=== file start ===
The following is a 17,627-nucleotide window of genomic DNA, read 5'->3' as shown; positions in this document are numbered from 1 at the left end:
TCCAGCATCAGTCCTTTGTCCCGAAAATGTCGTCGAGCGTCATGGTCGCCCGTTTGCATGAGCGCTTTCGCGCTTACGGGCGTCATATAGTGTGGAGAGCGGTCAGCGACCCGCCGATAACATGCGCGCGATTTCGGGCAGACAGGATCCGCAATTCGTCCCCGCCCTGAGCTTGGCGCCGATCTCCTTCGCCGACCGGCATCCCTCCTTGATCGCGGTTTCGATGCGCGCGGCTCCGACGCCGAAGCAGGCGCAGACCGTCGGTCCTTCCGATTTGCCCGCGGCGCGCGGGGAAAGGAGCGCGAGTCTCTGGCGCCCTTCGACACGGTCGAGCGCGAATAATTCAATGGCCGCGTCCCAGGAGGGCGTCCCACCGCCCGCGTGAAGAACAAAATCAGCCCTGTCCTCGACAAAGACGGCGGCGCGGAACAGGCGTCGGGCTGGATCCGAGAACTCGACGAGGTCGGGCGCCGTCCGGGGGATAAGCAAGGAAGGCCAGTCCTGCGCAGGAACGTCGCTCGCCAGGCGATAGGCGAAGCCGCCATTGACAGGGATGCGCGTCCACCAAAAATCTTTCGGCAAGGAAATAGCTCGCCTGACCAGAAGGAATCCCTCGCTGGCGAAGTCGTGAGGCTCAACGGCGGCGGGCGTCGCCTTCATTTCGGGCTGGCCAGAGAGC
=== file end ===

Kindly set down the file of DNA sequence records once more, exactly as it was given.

The following is a 17,627-nucleotide window of genomic DNA, read 5'->3' as shown; positions in this document are numbered from 1 at the left end:
TCCAGCATCAGTCCTTTGTCCCGAAAATGTCGTCGAGCGTCATGGTCGCCCGTTTGCATGAGCGCTTTCGCGCTTACGGGCGTCATATAGTGTGGAGAGCGGTCAGCGACCCGCCGATAACATGCGCGCGATTTCGGGCAGACAGGATCCGCAATTCGTCCCCGCCCTGAGCTTGGCGCCGATCTCCTTCGCCGACCGGCATCCCTCCTTGATCGCGGTTTCGATGCGCGCGGCTCCGACGCCGAAGCAGGCGCAGACCGTCGGTCCTTCCGATTTGCCCGCGGCGCGCGGGGAAAGGAGCGCGAGTCTCTGGCGCCCTTCGACACGGTCGAGCGCGAATAATTCAATGGCCGCGTCCCAGGAGGGCGTCCCACCGCCCGCGTGAAGAACAAAATCAGCCCTGTCCTCGACAAAGACGGCGGCGCGGAACAGGCGTCGGGCTGGATCCGAGAACTCGACGAGGTCGGGCGCCGTCCGGGGGATAAGCAAGGAAGGCCAGTCCTGCGCAGGAACGTCGCTCGCCAGGCGATAGGCGAAGCCGCCATTGACAGGGATGCGCGTCCACCAAAAATCTTTCGGCAAGGAAATAGCTCGCCTGACCAGAAGGAATCCCTCGCTGGCGAAGTCGTGAGGCTCAACGGCGGCGGGCGTCGCCTTCATTTCGGGCTGGCCAGAGAGC